High-Dose Short-Term Corticosteroids May Not Increase AEs in Children

girl with asthma holding inhaler
Short-term high-dose inhaled or systemic corticosteroid use does not appear to correlate with increased adverse events across organ systems in children aged ≤6 years.

Among children aged ≤6 years, short-term high-dose inhaled or systemic corticosteroid use does not appear to correlate with increased adverse events across organ systems. However, evidence is inconclusive regarding long-term use and effects on growth, according to study results published in BMJ Open.

This systematic review included 85 studies including 11,505 young children treated with corticosteroids for acute respiratory conditions. Because safety terminology was not uniform across studies, data were collected on all drug-related adverse events. All initial screening of titles and abstracts was performed by 2 independent reviewers, as was a more in-depth review of potentially eligible full texts. Data were extracted by one reviewer and verified by another, with adverse events categorized by organ sections.

The McMaster Quality Assessment Scale for Harms was used to assess quality. For the meta-analysis, Peto odds ratios (pORs) were used to pool binary data, while the DerSimonian Laird inverse variance random-effects method was used to pool growth data. Cochran’s Q (α=0.05) was used to examine statistical heterogeneity in subgroup analyses of respiratory condition and dose.

There was notable heterogeneity among the studies for corticosteroid type, dose, and administration, but the studies had poor overall methodological quality due to inconsistent standardization of adverse event reporting. Among 6 studies (n=1373) focusing on asthma and croup, vomiting was less common with dexamethasone treatment (12/663 cases) vs other corticosteroids (51/710 cases; pOR, 0.29; 95% CI, 0.17-0.48; I²=0%). Placebo and systemic corticosteroids were associated with a pOR of 1.44 for tremor/jitteriness, 0.11 for headache, and 1.95 for behavior change, with no statistically significant differences.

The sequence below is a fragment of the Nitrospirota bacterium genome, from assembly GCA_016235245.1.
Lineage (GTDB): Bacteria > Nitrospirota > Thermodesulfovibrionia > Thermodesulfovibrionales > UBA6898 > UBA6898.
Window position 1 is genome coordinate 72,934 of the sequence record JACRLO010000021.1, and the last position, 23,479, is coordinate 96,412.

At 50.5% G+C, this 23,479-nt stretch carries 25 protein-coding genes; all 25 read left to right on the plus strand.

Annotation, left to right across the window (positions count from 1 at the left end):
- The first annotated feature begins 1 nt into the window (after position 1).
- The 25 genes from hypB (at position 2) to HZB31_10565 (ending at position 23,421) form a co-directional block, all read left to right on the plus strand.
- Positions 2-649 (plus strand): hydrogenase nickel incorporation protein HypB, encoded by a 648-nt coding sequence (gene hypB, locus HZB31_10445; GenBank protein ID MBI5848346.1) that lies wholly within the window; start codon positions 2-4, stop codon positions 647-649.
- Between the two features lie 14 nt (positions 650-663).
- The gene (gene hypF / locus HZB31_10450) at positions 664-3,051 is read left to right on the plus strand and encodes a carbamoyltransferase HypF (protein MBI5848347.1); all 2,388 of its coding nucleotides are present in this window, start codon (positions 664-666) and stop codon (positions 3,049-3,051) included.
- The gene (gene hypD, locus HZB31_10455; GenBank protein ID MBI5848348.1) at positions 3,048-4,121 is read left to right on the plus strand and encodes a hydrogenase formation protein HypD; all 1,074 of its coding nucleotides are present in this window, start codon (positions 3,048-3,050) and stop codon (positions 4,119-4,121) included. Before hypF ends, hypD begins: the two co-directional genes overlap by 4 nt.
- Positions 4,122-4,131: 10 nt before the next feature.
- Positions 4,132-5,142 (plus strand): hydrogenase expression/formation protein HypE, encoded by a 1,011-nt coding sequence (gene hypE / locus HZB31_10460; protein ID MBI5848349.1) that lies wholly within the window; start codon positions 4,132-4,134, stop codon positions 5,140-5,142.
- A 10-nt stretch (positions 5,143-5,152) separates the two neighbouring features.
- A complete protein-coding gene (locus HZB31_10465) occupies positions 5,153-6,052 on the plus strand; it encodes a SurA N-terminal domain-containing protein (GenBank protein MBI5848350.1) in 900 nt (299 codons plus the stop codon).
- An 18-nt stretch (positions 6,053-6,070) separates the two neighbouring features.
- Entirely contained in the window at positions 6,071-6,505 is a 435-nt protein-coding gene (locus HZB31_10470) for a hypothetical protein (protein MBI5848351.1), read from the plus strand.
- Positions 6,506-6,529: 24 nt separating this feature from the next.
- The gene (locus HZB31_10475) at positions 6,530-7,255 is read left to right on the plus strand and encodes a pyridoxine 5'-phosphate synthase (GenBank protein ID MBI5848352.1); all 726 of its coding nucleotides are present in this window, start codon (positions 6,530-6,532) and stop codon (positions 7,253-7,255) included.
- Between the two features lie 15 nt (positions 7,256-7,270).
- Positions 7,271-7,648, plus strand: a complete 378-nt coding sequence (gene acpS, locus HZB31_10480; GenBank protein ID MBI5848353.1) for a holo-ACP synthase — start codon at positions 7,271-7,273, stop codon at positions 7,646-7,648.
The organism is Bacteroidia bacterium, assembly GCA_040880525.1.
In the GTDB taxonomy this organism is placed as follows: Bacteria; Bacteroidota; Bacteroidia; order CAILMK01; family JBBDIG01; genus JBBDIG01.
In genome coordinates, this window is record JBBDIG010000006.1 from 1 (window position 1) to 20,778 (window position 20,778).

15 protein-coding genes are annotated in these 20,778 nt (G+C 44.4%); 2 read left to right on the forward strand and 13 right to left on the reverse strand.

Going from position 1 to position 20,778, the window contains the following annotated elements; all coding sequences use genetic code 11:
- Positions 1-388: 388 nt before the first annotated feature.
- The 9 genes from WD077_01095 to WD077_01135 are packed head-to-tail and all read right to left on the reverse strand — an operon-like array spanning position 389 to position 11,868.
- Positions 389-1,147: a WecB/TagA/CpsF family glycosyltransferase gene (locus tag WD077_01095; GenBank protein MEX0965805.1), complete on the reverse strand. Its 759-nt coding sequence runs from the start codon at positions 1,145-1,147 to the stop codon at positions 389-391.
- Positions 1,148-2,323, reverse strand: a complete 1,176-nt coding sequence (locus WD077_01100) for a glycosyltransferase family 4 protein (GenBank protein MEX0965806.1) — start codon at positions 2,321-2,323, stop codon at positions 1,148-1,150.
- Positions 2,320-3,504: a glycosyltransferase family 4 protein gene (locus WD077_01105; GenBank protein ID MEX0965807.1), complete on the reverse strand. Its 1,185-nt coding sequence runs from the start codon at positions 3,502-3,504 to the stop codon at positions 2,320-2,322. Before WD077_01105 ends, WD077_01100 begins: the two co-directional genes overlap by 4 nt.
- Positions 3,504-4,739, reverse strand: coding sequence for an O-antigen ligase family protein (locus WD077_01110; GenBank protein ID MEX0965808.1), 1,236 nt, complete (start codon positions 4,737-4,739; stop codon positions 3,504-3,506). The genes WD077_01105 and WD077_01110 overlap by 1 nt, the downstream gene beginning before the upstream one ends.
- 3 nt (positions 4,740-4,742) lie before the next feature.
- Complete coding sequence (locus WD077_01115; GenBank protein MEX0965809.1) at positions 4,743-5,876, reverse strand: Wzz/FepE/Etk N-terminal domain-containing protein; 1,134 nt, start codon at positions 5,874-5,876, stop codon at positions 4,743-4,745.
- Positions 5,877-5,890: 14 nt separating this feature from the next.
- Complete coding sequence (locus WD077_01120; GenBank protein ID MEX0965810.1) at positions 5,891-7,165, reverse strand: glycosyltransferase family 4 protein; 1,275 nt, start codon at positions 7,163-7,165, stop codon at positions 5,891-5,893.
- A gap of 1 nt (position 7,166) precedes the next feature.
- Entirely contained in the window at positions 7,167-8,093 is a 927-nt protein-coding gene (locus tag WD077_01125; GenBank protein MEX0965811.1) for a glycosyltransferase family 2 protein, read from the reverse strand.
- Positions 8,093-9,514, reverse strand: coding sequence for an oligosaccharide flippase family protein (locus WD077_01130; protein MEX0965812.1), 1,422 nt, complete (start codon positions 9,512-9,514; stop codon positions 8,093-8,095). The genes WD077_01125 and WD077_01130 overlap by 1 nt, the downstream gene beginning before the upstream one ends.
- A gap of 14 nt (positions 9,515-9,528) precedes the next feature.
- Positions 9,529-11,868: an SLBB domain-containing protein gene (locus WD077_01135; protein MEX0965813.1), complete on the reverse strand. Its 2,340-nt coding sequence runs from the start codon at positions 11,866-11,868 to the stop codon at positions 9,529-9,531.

Changes in linear growth with inhaled corticosteroid vs placebo were examined in 2 studies (n=263), which reported a mean difference of 0.10 cm (95% CI, -0.47 to 0.67; I²=9%) from baseline. Due to large heterogeneity, further results on growth from 5 studies could not be pooled.

In a randomized controlled trial examining high-dose (1500 μg/d) inhaled fluticasone propionate vs placebo in children with recurrent wheeze, a smaller mean change in height z-score was observed in one year (mean difference, -0.24; 95% CI, -0.40 to -0.08). Other adverse events had no significant associations with inhaled or systemic corticosteroid use, although small sample sizes and low number of events made data difficult to interpret.

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Limitations to this meta-analysis included inconsistencies in adverse event reporting and data collection throughout the included studies and notable interstudy inconsistencies in corticosteroid dosage and formulation.

Despite the lack of an observed association between increased adverse events and short-term high-dose inhaled or systemic corticosteroids, the researchers concluded that “uncertainties remain due to low quality of studies, poor reporting, and lack of precision of results.” Future research should include growth and behavioral metrics to better guide decisions in the cases of young children with acute respiratory conditions.


Fernandes RM, Wingert A, Vandermeer B, et al. Safety of corticosteroids in young children with acute respiratory conditions: a systematic review and meta-analysis [published online August 1, 2019]. BMJ Open. doi:10.1136/bmjopen-2018-028511